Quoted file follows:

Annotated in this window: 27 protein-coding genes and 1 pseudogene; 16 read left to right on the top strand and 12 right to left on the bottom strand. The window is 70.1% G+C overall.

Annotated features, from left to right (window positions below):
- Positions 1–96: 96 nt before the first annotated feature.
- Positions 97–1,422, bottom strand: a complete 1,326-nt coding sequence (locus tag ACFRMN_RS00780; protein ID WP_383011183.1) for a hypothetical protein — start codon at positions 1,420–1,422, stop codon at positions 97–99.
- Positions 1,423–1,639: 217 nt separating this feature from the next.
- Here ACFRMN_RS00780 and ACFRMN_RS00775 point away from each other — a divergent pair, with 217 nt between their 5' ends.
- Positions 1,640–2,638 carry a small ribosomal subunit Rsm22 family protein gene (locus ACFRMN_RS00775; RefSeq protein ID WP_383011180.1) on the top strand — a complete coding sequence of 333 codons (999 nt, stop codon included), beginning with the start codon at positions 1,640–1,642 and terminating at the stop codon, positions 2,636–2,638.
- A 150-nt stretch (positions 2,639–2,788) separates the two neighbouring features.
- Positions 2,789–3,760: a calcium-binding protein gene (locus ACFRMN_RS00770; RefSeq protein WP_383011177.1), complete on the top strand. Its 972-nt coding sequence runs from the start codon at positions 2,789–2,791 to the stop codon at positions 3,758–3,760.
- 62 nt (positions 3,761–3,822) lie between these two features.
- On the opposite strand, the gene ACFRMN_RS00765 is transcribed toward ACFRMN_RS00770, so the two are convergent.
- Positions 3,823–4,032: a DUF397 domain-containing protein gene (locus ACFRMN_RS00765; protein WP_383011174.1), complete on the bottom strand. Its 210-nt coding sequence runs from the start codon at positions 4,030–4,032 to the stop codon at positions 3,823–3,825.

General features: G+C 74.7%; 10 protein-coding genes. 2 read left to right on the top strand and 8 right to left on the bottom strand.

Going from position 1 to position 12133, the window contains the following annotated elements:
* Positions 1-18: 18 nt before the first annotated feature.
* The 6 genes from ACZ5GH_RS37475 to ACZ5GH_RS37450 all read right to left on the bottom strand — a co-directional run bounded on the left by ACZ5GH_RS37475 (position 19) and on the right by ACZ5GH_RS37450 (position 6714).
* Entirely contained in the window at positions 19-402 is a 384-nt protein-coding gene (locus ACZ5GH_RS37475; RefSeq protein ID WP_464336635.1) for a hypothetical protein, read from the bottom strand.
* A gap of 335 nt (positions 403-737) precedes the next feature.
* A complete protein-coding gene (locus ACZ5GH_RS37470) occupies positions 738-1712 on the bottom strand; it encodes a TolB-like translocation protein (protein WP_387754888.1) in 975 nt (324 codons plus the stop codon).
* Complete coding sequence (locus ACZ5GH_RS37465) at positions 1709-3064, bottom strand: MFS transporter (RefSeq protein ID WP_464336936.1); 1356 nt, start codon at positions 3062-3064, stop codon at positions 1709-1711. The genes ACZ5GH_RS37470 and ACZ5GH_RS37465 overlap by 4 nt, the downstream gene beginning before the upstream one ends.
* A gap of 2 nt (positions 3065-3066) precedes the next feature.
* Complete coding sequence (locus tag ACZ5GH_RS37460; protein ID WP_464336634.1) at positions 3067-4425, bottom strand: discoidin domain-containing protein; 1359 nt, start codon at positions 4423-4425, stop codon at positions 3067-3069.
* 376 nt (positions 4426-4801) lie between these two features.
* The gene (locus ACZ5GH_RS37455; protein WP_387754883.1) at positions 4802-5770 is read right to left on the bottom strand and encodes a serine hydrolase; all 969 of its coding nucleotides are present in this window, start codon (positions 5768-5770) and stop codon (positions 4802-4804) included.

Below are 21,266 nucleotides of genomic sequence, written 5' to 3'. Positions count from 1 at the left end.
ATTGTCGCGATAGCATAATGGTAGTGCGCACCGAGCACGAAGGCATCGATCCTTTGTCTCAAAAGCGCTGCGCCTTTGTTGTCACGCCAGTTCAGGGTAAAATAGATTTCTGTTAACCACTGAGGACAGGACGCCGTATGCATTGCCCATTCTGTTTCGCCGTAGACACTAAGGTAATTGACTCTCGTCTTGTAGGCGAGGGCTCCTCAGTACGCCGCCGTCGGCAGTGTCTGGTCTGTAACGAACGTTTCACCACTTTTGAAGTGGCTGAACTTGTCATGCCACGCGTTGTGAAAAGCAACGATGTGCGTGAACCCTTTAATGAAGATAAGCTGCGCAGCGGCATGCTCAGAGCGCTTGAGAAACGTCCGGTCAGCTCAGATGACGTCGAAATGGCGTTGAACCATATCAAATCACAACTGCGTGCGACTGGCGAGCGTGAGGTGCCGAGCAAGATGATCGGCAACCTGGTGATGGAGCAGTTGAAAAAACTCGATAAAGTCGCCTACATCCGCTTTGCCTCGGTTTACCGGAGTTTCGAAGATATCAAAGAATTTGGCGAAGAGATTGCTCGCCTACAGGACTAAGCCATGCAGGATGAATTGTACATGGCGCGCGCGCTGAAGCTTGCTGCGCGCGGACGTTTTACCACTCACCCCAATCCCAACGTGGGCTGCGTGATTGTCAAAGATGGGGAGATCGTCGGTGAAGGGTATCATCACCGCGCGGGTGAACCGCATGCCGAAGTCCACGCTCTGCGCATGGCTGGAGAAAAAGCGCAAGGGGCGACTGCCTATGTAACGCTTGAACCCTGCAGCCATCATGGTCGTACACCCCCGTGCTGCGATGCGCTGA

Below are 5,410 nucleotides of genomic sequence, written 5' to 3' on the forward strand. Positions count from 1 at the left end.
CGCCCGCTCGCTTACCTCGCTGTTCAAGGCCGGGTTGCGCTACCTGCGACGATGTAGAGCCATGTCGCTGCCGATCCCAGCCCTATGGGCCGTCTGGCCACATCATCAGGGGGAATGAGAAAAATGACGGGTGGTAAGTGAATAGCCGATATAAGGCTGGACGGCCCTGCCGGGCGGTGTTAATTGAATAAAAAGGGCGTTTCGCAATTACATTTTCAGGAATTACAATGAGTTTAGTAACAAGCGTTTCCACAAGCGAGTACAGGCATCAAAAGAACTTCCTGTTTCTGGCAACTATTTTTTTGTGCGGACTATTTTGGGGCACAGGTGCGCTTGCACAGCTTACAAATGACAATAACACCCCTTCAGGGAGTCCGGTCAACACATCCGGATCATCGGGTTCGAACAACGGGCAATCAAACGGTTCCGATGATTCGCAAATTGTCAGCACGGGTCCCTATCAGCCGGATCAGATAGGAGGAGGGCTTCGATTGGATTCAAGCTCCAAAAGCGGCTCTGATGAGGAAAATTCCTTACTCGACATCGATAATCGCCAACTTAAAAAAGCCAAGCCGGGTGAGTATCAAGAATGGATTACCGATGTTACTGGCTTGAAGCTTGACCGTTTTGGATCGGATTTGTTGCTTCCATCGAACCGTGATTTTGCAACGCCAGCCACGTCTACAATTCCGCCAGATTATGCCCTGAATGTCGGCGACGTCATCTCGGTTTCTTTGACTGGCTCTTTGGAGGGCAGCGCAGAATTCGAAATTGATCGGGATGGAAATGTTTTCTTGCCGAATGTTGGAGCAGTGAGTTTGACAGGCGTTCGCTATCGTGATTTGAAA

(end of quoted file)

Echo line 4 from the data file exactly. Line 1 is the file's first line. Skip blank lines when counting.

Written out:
- Positions 97–1,422, bottom strand: a complete 1,326-nt coding sequence (locus tag ACFRMN_RS00780; protein ID WP_383011183.1) for a hypothetical protein — start codon at positions 1,420–1,422, stop codon at positions 97–99.